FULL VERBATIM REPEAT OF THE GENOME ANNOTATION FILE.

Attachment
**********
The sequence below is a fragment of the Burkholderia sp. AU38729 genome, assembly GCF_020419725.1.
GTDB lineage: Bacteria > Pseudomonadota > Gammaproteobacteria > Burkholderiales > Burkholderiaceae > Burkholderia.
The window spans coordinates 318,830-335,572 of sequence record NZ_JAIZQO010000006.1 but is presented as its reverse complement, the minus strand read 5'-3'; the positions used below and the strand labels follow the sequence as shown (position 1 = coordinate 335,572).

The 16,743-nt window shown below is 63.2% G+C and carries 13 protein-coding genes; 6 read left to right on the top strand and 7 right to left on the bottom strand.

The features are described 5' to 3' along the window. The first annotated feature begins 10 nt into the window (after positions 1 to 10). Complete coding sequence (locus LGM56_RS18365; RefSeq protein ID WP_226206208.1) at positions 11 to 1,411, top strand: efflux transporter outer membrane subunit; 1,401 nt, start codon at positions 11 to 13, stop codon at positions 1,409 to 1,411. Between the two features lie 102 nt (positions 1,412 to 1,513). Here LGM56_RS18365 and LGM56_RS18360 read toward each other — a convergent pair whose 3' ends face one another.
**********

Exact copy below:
The sequence below is a fragment of the Burkholderia sp. AU38729 genome, assembly GCF_020419725.1.
GTDB lineage: Bacteria > Pseudomonadota > Gammaproteobacteria > Burkholderiales > Burkholderiaceae > Burkholderia.
The window spans coordinates 318,830-335,572 of sequence record NZ_JAIZQO010000006.1 but is presented as its reverse complement, the minus strand read 5'-3'; the positions used below and the strand labels follow the sequence as shown (position 1 = coordinate 335,572).

The 16,743-nt window shown below is 63.2% G+C and carries 13 protein-coding genes; 6 read left to right on the top strand and 7 right to left on the bottom strand.

The features are described 5' to 3' along the window. The first annotated feature begins 10 nt into the window (after positions 1 to 10). Complete coding sequence (locus LGM56_RS18365; RefSeq protein ID WP_226206208.1) at positions 11 to 1,411, top strand: efflux transporter outer membrane subunit; 1,401 nt, start codon at positions 11 to 13, stop codon at positions 1,409 to 1,411. Between the two features lie 102 nt (positions 1,412 to 1,513). Here LGM56_RS18365 and LGM56_RS18360 read toward each other — a convergent pair whose 3' ends face one another.